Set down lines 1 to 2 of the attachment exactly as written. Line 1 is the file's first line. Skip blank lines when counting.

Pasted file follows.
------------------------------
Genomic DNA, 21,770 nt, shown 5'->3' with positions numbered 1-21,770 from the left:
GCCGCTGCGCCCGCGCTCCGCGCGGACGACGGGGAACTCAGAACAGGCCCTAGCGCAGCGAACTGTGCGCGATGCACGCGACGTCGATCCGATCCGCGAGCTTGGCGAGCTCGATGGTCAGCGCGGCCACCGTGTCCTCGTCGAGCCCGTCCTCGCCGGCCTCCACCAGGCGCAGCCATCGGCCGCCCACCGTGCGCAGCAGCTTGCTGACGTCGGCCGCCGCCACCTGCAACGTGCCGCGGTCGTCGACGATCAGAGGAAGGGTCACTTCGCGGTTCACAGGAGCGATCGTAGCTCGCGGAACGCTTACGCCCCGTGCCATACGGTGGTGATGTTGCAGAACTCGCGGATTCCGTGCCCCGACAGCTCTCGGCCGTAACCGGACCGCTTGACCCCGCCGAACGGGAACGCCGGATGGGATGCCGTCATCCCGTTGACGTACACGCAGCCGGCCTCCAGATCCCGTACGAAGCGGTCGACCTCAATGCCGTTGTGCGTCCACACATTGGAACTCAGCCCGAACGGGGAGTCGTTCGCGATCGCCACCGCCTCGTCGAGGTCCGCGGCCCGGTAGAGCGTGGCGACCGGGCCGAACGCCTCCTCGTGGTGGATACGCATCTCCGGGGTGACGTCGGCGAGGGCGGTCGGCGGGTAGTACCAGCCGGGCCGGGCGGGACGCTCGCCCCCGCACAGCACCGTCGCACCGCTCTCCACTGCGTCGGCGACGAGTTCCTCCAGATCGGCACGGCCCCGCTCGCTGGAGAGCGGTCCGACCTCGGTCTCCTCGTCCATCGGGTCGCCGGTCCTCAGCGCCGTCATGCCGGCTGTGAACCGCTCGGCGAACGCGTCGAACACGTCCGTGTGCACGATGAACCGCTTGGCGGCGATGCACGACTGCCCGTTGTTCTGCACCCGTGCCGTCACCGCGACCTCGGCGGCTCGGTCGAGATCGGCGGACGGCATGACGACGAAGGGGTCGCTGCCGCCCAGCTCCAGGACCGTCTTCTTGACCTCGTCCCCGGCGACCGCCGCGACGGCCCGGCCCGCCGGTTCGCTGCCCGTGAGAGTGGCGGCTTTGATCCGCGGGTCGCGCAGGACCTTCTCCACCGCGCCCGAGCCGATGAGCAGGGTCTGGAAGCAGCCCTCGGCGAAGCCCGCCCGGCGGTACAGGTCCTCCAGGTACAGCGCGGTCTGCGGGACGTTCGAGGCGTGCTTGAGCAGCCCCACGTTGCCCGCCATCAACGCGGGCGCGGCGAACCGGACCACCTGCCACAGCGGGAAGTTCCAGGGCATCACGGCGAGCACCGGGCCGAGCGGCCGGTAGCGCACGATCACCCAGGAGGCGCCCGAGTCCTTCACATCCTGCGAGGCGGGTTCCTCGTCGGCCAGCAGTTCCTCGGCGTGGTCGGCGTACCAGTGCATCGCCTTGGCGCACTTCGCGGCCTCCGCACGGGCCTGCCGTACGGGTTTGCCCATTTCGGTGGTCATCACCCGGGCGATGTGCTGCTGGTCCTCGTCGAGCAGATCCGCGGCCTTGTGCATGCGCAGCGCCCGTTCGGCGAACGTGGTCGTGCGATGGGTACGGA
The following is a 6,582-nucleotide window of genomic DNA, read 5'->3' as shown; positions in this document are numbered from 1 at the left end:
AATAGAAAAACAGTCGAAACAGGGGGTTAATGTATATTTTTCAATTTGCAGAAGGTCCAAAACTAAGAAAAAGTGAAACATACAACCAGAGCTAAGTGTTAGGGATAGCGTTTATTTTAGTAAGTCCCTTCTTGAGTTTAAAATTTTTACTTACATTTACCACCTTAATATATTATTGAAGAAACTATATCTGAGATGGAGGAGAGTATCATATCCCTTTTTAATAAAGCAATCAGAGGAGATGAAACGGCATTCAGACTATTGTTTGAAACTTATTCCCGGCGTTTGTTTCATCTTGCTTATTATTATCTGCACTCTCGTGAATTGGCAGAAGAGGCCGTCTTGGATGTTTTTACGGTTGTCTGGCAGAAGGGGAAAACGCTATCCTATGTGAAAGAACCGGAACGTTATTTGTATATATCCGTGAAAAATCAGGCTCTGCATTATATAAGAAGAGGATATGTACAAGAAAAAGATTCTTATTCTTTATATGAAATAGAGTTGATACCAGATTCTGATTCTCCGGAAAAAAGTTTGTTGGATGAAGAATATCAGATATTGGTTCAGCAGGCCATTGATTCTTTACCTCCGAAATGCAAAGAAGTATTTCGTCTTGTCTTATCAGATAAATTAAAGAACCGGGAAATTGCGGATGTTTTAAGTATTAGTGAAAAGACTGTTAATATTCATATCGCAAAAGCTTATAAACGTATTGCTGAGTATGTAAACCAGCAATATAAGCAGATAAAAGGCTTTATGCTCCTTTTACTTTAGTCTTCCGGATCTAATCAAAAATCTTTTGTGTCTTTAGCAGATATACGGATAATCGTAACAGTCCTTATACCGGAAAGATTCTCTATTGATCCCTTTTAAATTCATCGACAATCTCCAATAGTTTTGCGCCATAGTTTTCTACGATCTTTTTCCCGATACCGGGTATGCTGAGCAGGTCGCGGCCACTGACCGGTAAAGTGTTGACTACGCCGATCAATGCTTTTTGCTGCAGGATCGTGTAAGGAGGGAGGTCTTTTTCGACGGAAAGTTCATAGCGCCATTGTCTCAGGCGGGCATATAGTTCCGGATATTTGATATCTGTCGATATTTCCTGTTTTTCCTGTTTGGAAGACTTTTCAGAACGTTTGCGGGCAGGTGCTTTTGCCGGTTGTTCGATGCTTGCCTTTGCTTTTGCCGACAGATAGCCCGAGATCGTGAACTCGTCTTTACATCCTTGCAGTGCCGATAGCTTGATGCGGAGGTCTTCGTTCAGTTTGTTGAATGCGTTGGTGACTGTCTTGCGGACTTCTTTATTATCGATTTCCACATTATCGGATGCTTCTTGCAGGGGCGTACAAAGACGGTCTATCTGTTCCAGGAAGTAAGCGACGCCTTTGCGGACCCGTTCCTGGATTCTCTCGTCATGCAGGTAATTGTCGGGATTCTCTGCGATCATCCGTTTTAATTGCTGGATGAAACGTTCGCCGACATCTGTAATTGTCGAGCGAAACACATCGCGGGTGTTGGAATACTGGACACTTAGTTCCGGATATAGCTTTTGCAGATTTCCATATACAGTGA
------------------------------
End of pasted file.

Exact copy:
Genomic DNA, 21,770 nt, shown 5'->3' with positions numbered 1-21,770 from the left:
GCCGCTGCGCCCGCGCTCCGCGCGGACGACGGGGAACTCAGAACAGGCCCTAGCGCAGCGAACTGTGCGCGATGCACGCGACGTCGATCCGATCCGCGAGCTTGGCGAGCTCGATGGTCAGCGCGGCCACCGTGTCCTCGTCGAGCCCGTCCTCGCCGGCCTCCACCAGGCGCAGCCATCGGCCGCCCACCGTGCGCAGCAGCTTGCTGACGTCGGCCGCCGCCACCTGCAACGTGCCGCGGTCGTCGACGATCAGAGGAAGGGTCACTTCGCGGTTCACAGGAGCGATCGTAGCTCGCGGAACGCTTACGCCCCGTGCCATACGGTGGTGATGTTGCAGAACTCGCGGATTCCGTGCCCCGACAGCTCTCGGCCGTAACCGGACCGCTTGACCCCGCCGAACGGGAACGCCGGATGGGATGCCGTCATCCCGTTGACGTACACGCAGCCGGCCTCCAGATCCCGTACGAAGCGGTCGACCTCAATGCCGTTGTGCGTCCACACATTGGAACTCAGCCCGAACGGGGAGTCGTTCGCGATCGCCACCGCCTCGTCGAGGTCCGCGGCCCGGTAGAGCGTGGCGACCGGGCCGAACGCCTCCTCGTGGTGGATACGCATCTCCGGGGTGACGTCGGCGAGGGCGGTCGGCGGGTAGTACCAGCCGGGCCGGGCGGGACGCTCGCCCCCGCACAGCACCGTCGCACCGCTCTCCACTGCGTCGGCGACGAGTTCCTCCAGATCGGCACGGCCCCGCTCGCTGGAGAGCGGTCCGACCTCGGTCTCCTCGTCCATCGGGTCGCCGGTCCTCAGCGCCGTCATGCCGGCTGTGAACCGCTCGGCGAACGCGTCGAACACGTCCGTGTGCACGATGAACCGCTTGGCGGCGATGCACGACTGCCCGTTGTTCTGCACCCGTGCCGTCACCGCGACCTCGGCGGCTCGGTCGAGATCGGCGGACGGCATGACGACGAAGGGGTCGCTGCCGCCCAGCTCCAGGACCGTCTTCTTGACCTCGTCCCCGGCGACCGCCGCGACGGCCCGGCCCGCCGGTTCGCTGCCCGTGAGAGTGGCGGCTTTGATCCGCGGGTCGCGCAGGACCTTCTCCACCGCGCCCGAGCCGATGAGCAGGGTCTGGAAGCAGCCCTCGGCGAAGCCCGCCCGGCGGTACAGGTCCTCCAGGTACAGCGCGGTCTGCGGGACGTTCGAGGCGTGCTTGAGCAGCCCCACGTTGCCCGCCATCAACGCGGGCGCGGCGAACCGGACCACCTGCCACAGCGGGAAGTTCCAGGGCATCACGGCGAGCACCGGGCCGAGCGGCCGGTAGCGCACGATCACCCAGGAGGCGCCCGAGTCCTTCACATCCTGCGAGGCGGGTTCCTCGTCGGCCAGCAGTTCCTCGGCGTGGTCGGCGTACCAGTGCATCGCCTTGGCGCACTTCGCGGCCTCCGCACGGGCCTGCCGTACGGGTTTGCCCATTTCGGTGGTCATCACCCGGGCGATGTGCTGCTGGTCCTCGTCGAGCAGATCCGCGGCCTTGTGCATGCGCAGCGCCCGTTCGGCGAACGTGGTCGTGCGATGGGTACGGA